There are also questions surrounding how workers’ compensation may be relevant to essential workers who are still working on their employer’s premises. And it is likely also going to get increased attention as the economy begins opening back up and people start filing back into offices.
That’s because, if an employee is working on their employer’s site and subsequently contracts Coronavirus, and that employee can prove that they contracted it a) while working and b) because of their employment, they may be covered under the business’s workers compensation policy. However, proving all those things might be difficult for the employee, leaving some gray area for the lawyers to sort out.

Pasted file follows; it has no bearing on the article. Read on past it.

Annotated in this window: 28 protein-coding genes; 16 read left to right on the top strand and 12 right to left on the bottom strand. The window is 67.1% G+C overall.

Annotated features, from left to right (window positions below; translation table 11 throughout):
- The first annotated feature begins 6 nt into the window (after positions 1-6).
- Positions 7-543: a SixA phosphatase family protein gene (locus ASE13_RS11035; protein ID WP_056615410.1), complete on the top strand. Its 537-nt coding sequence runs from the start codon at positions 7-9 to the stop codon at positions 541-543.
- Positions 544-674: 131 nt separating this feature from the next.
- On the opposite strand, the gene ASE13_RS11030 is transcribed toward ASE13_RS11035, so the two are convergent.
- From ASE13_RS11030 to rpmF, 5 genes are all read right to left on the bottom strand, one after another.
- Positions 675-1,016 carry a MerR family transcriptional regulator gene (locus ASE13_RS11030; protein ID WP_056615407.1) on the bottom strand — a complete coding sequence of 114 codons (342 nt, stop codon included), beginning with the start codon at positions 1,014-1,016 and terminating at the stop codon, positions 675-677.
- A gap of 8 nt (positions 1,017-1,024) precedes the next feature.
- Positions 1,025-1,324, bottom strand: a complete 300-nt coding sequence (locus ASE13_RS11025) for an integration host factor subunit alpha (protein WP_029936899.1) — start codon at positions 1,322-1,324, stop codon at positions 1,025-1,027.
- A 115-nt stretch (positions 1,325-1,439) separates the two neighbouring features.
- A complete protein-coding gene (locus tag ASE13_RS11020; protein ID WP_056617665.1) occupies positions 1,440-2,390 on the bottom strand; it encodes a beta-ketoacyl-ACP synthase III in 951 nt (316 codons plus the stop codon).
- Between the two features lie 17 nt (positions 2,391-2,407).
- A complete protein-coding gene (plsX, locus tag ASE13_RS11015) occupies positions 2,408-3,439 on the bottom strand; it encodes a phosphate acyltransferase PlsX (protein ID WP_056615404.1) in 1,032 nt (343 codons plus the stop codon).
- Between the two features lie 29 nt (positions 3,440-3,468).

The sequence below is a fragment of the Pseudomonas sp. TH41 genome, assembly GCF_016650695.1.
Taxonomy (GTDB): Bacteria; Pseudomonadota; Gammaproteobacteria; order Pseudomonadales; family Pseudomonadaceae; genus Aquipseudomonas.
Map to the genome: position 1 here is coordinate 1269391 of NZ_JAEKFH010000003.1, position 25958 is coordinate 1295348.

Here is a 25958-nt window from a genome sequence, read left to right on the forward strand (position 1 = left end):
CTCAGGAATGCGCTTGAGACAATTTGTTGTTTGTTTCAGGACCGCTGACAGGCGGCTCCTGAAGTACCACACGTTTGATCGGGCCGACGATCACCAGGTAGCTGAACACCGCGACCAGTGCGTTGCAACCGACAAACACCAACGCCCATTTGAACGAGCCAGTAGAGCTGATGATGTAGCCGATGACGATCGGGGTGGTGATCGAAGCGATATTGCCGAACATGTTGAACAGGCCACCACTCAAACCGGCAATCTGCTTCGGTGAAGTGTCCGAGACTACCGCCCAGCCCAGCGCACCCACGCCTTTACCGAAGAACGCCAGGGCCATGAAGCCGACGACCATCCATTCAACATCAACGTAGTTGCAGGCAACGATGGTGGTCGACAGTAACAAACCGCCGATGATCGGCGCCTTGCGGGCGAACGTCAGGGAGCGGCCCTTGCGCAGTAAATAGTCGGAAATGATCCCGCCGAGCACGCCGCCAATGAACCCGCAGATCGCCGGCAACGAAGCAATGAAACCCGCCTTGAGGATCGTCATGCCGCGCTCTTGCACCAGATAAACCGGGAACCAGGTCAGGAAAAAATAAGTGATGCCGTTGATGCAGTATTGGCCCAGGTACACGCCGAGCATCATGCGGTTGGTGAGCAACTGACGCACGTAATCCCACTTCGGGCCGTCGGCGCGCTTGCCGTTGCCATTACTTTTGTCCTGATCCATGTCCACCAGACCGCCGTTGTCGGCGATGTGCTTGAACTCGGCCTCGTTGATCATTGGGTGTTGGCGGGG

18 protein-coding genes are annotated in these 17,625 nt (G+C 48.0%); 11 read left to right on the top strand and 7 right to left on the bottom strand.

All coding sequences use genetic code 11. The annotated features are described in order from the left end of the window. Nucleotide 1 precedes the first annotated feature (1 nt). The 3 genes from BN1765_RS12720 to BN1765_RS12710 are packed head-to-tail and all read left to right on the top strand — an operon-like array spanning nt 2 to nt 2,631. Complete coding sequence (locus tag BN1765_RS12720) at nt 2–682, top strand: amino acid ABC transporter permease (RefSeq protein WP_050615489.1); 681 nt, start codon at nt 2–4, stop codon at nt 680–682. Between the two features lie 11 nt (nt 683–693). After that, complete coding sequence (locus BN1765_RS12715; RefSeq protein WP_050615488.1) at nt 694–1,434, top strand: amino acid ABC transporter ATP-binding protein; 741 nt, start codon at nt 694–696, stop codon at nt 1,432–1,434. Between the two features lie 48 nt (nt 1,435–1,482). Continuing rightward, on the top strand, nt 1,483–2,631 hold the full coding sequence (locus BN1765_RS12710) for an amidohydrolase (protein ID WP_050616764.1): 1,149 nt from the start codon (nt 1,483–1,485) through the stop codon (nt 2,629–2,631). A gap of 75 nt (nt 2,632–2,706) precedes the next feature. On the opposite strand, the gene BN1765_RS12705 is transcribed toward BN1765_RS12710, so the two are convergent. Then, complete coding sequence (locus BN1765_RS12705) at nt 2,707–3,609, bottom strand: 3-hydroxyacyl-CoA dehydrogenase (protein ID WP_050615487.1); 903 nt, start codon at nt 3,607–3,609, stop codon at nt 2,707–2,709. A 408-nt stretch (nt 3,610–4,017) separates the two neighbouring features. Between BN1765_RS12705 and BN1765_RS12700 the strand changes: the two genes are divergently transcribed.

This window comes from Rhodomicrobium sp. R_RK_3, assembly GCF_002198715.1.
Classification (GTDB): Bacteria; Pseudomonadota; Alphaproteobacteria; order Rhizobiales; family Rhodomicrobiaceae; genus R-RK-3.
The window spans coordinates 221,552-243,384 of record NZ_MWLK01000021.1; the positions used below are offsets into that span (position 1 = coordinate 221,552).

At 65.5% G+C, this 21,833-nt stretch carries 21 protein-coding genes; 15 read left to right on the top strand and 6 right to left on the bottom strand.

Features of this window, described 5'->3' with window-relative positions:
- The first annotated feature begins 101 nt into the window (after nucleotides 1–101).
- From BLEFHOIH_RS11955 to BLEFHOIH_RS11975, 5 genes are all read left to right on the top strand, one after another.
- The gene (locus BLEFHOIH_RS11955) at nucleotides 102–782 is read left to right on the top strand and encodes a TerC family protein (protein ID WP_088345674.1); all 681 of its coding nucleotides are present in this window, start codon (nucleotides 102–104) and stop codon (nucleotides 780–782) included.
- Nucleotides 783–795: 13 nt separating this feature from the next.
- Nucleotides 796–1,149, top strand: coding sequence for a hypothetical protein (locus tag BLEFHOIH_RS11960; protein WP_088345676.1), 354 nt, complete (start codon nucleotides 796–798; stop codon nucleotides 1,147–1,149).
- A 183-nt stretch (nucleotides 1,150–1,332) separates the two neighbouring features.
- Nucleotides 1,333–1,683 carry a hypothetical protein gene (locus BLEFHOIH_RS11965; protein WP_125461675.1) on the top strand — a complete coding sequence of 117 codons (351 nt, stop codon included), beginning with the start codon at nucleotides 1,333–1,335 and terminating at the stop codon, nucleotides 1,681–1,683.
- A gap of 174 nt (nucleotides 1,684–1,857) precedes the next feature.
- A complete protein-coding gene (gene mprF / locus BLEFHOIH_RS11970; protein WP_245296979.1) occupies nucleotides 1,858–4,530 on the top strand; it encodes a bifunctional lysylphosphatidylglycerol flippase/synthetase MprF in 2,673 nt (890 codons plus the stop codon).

Another area business insurance is being affected is in the billing policies. Some insurers are waiving late fees for premiums if a business had to shut down because of COVID-19, so it would be worth it for struggling businesses to reach out to their insurance company if making those payments becomes an issue.
For more information on how COVID-19 is affecting insurance, including health and life insurance policies, view InsuranceQuotes.com’s full report here.